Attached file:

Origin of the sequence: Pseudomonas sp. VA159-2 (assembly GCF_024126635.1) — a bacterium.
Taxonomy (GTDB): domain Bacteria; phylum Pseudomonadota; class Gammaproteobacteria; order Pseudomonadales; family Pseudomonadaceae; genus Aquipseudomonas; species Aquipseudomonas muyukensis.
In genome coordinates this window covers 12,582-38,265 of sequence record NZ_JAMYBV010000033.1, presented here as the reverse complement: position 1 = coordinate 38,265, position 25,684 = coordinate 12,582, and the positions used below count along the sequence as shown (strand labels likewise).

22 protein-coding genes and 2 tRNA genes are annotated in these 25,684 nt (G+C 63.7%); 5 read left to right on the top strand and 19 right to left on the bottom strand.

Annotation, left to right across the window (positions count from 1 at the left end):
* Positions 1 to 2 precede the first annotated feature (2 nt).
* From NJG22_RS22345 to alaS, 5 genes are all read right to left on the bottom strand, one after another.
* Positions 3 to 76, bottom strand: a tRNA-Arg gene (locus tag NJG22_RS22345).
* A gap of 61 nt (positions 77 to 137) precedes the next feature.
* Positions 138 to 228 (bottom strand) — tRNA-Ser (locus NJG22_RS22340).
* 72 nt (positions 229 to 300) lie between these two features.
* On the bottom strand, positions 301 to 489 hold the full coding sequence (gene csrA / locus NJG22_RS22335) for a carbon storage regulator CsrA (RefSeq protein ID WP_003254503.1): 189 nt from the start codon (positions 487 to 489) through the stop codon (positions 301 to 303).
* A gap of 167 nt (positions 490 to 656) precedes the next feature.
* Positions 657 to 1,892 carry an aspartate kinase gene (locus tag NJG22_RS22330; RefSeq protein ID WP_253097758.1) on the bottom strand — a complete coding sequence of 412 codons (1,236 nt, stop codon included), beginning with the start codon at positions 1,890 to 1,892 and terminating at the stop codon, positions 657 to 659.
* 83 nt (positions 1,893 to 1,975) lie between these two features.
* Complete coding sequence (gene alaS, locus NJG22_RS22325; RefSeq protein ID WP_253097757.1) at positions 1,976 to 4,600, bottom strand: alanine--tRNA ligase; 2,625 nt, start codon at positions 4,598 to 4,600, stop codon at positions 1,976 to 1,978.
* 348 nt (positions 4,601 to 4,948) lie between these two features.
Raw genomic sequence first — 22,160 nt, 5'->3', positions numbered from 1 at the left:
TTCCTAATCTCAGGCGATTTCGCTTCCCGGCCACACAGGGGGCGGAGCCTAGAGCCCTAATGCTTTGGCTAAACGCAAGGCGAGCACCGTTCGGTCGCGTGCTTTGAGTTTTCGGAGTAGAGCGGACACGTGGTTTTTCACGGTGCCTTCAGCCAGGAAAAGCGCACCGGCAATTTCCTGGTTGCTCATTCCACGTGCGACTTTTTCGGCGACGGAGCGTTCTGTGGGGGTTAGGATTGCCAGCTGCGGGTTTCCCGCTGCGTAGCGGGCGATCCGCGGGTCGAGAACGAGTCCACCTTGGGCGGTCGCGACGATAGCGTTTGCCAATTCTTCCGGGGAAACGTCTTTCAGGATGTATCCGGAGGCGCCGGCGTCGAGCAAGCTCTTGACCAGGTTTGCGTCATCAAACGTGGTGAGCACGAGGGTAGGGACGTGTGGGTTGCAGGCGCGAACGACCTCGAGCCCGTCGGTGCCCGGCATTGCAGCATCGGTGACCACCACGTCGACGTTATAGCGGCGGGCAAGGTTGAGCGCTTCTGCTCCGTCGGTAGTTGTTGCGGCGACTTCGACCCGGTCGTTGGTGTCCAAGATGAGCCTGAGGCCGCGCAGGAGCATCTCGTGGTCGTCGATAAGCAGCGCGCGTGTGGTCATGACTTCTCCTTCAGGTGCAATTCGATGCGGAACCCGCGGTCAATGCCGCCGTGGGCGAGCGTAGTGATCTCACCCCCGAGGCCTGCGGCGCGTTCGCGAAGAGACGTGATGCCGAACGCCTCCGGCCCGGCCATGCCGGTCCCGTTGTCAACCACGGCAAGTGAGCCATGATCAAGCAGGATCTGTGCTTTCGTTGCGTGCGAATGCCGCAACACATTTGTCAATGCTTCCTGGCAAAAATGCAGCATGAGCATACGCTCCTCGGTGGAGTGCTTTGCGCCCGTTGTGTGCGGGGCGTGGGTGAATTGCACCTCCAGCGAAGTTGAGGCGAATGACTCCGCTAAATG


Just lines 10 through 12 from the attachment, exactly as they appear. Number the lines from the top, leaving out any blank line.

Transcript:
* Positions 138 to 228 (bottom strand) — tRNA-Ser (locus NJG22_RS22340).
* 72 nt (positions 229 to 300) lie between these two features.
* On the bottom strand, positions 301 to 489 hold the full coding sequence (gene csrA / locus NJG22_RS22335) for a carbon storage regulator CsrA (RefSeq protein ID WP_003254503.1): 189 nt from the start codon (positions 487 to 489) through the stop codon (positions 301 to 303).